This problem has been recognized and there have been many attempts to develop water analyzers. A typical or popular type is the electrolytic hygrometer. This unit operates satisfactorily in extremely clean streams but it is disadvantageous since it is limited to the range of 1 to 1000 parts per million of water, it has a slow response at low concentration ranges, and it cannot be used to measure low level of water in hydrogen streams. Moreover, this type of unit requires a large amount of maintenance and personalized attention.
A preferred embodiment of the present invention is the water analyzer which uses a piezoelectric crystal as a responsive material for both oscillator circuits. The detection device of the detector-oscillating-circuit has a sulfonated polystyrene as the active substrate. The detector device in the reference-oscillating-circuit is a polystyrene which is not sulfonated. Other good substrate materials when water is to be detected include ion exchange resins, molecular sieves, silica gel, alumina, and many other hydrophilic substances. The preferred materials to be used on the responsive material for the detection device of the detector-oscillating-circuit for water detection are sulfonated solid and liquid polymers of vinyl aromatics including vinyl benzenes having 1 to 6 vinyl groups per benzene molecule, preferably divinyl benzenes and especially preferred, styrene.
Methods of applying the substrate, e.g. a polystyrene to a responsive material, e.g. a quartz piezoelectric crystal, are as follows.
A water-soluble, noncrosslinked, high molecular Weight, sulfonated, polystyrene polymer (sodium salt form) was prepared by a published technique. Details of the preparation may be found in preprints of the Division of Polymer Chemistry, A.C.S., volume 1, #2 pages -146, 1961, by Albin F. Turbak. A thin film of this polymer was applied to each detector oscillator crystal from a water solution using a small camels hair brush. The films had a thickness of 0.01 to 5 microns and an average weight of about 1 to 500 micrograms per square centimeter. After drying, the frequency change or other change in oscillation on applying the substrate is measured to give an indication of how much substrate was applied.
After coating the crystal, it was sealed in a metal holder and flushed with dry methyl alcohol to remove oil film and fingermarks, etc. The substrate of this detection device can be destroyed with liquid water in excess amounts. Therefore some care must be taken but this is not an important problem.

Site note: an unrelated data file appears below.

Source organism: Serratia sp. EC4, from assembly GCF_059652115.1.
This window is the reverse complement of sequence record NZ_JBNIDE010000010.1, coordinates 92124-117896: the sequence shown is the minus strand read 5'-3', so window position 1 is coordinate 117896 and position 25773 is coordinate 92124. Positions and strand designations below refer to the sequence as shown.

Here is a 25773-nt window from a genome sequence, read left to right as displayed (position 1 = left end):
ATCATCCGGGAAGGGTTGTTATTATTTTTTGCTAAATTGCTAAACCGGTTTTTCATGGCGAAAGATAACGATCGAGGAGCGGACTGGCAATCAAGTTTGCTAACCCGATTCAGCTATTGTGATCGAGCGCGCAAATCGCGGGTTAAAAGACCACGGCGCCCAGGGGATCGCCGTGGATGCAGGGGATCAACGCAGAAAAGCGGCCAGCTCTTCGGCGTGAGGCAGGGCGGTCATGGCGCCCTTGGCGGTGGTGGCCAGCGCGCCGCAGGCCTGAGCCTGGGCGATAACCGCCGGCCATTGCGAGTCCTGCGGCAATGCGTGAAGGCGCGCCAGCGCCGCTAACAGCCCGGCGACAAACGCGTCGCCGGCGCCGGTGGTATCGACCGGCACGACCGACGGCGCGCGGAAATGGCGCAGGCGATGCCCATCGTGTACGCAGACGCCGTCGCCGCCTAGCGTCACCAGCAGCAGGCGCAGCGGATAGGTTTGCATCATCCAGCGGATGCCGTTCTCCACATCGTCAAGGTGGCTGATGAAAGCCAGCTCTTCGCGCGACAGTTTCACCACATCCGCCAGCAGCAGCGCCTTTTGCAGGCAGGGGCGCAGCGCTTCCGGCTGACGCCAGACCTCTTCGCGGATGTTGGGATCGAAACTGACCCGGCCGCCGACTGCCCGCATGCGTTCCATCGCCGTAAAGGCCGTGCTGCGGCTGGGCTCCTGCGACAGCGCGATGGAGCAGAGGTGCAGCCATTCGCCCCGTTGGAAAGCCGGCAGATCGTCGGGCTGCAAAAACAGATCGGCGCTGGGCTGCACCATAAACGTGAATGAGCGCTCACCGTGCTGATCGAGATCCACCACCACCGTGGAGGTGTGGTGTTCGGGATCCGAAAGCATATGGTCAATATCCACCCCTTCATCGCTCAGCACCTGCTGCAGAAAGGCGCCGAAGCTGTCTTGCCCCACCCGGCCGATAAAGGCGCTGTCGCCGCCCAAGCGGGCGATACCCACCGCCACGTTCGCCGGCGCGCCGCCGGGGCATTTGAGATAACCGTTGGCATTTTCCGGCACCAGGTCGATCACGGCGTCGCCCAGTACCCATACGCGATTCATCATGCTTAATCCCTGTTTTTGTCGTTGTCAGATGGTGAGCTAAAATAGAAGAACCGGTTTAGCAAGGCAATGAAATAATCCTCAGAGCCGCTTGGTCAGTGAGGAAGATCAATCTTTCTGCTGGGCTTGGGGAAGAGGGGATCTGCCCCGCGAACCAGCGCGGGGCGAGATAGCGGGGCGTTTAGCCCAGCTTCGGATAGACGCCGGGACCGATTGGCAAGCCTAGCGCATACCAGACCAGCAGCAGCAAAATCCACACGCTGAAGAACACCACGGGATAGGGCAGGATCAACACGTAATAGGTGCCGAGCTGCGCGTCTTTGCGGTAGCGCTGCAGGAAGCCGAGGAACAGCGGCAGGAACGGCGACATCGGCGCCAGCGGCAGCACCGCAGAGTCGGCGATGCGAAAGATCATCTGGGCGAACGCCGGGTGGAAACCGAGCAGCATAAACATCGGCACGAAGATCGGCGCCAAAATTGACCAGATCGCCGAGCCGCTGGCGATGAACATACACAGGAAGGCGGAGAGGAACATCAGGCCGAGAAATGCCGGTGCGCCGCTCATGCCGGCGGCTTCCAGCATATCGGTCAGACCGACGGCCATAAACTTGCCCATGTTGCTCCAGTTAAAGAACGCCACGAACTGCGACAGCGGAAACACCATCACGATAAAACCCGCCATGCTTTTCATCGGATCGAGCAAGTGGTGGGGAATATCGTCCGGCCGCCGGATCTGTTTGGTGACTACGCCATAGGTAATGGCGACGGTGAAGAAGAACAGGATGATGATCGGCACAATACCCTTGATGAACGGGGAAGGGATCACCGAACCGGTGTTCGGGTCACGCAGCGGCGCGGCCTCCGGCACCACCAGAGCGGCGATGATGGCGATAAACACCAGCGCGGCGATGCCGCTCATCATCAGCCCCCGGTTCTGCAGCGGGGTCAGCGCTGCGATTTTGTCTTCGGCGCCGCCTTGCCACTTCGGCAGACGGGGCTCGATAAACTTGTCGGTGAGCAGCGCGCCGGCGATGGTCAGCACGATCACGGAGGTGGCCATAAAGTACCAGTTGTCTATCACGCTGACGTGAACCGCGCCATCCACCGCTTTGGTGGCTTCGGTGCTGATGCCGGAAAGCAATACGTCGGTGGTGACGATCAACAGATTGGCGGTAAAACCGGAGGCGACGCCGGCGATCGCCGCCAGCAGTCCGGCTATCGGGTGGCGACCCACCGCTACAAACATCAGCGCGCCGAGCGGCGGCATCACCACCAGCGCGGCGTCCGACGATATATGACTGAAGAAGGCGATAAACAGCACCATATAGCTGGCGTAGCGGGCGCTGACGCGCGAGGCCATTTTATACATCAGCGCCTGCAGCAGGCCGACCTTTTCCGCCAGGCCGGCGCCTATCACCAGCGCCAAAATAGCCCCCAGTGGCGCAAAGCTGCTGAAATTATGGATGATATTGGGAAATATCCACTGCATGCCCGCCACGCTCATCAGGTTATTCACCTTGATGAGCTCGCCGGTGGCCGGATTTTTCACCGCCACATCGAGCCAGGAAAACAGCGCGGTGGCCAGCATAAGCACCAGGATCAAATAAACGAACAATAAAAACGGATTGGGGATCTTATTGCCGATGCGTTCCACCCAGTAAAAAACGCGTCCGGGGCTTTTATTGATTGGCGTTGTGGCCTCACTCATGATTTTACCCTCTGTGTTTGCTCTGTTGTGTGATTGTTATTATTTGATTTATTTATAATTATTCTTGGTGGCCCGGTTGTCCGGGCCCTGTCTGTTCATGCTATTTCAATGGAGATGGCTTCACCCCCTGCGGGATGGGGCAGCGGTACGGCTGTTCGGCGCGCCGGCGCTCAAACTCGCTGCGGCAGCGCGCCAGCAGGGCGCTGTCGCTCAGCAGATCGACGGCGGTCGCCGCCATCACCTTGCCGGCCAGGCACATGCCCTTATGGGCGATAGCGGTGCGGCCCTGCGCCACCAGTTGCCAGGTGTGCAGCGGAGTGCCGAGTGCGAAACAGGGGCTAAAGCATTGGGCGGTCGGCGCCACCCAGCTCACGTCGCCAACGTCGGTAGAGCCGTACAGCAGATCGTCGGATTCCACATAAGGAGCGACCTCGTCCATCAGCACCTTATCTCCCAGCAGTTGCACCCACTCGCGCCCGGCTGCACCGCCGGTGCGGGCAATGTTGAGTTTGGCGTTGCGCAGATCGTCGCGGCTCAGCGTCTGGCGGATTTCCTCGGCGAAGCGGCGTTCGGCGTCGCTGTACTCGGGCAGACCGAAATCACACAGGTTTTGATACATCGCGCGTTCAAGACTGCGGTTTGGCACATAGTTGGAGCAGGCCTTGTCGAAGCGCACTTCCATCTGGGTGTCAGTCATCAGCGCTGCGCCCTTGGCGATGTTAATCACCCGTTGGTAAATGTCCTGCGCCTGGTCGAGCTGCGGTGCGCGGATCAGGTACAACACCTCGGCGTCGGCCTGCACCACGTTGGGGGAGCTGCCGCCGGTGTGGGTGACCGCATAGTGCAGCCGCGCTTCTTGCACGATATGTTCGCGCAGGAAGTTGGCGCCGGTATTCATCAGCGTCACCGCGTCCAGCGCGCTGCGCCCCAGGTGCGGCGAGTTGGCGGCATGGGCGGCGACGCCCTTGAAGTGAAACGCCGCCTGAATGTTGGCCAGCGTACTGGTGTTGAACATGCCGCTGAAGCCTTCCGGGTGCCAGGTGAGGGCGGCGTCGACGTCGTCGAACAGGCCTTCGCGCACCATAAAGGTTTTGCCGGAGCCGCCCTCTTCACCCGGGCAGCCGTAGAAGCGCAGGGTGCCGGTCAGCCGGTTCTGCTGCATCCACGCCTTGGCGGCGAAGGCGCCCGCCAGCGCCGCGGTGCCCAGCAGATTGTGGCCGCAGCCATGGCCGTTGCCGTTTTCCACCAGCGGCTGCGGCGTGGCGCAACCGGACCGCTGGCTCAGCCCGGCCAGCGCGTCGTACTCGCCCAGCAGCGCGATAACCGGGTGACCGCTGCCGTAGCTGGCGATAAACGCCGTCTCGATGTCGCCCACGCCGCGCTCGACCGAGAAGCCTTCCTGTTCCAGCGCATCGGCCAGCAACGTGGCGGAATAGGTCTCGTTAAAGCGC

Another substrate material, which is also a sulfonated polystyrene, was prepared by manufacturing it on the crystal surface. A thin film of polystyrene was applied to the crystal surface with a paint brush using a benzene solution of the polystyrene. After this film dried the crystal was alternately exposed to dilute dry S0 gas and then room air. The S0 gas was obtained by bubbling air through fuming sulfuric acid. 7
By this method a very thin film of fuming sulfuric acid formed on the surface of the polystyrene converting the polymer into the sulfonate. The amount of S0 gas to be used is empirically determined depending on film thickness and quantity. The preferred detectors were made with three exposures of five to 10 minutes of the S0 gas using room air exposures of five to 10 minutes between the S0 treatments. After sulfonation, the crystal was washed in Water to remove excess acid and flushed with alcohol to remove all foreign material.
Detection devices prepared by manufacturing the desired substrate on the responsive material are not destroyed by flushing with liquid alcohol or water.
There is a wide variety of other materials, particularly ion exchange resins available which can be used as substrate materials. It is diflicult to coat crystals with these resins because they are insoluble in most known solvents. However, some successful detection devices were prepared by using glue. An ion exchange resin was first ground to a very fine powder and applied to a crystal. which was previously coated with a thin film of polystyrene. The crystal was then held close to a hot soldering iron in order to melt the polystyrene and cause the powder to stick to it. Normally, enough powder will stick to the polystyrene when it cools to make a satisfactory detector.